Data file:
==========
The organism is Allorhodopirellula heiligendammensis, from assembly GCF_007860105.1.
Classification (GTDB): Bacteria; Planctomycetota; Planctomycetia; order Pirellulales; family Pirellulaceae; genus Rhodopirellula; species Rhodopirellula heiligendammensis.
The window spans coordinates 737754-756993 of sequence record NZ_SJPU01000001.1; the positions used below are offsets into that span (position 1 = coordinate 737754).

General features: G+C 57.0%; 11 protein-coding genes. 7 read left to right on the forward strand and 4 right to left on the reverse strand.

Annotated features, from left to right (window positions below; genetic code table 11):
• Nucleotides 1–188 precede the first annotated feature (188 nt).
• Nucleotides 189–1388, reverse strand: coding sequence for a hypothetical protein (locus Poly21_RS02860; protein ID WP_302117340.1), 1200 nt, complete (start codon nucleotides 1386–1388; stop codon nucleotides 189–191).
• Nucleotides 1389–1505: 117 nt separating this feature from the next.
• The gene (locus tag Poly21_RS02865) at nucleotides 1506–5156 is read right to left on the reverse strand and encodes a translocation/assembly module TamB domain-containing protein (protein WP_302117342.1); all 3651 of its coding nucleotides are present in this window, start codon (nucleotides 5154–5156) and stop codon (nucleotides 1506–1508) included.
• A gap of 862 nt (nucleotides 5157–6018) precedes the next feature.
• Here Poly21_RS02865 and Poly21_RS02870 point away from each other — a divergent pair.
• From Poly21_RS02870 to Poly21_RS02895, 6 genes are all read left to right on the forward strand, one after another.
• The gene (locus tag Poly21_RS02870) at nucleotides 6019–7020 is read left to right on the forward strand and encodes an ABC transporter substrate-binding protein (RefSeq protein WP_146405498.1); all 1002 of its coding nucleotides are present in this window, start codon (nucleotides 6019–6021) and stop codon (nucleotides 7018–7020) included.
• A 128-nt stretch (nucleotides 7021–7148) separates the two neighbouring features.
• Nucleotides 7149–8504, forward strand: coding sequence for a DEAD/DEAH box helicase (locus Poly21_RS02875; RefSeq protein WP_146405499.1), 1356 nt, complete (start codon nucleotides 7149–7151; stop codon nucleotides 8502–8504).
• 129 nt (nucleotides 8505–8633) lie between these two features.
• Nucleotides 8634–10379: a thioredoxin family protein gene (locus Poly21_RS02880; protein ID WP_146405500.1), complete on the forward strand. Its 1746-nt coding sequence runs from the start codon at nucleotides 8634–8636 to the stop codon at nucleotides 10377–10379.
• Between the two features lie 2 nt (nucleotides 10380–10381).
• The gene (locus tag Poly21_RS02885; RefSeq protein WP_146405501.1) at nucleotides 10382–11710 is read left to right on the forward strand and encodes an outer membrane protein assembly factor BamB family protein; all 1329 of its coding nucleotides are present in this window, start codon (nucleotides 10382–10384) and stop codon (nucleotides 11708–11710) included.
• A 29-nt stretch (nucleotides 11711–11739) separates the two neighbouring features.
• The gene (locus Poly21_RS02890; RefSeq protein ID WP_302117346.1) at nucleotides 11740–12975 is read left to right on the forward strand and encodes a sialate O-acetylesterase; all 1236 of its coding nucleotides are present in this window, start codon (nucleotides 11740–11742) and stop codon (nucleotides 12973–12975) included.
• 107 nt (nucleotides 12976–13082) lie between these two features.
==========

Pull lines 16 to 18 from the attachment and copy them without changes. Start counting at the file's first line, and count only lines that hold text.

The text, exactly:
• 129 nt (nucleotides 8505–8633) lie between these two features.
• Nucleotides 8634–10379: a thioredoxin family protein gene (locus Poly21_RS02880; protein ID WP_146405500.1), complete on the forward strand. Its 1746-nt coding sequence runs from the start codon at nucleotides 8634–8636 to the stop codon at nucleotides 10377–10379.
• Between the two features lie 2 nt (nucleotides 10380–10381).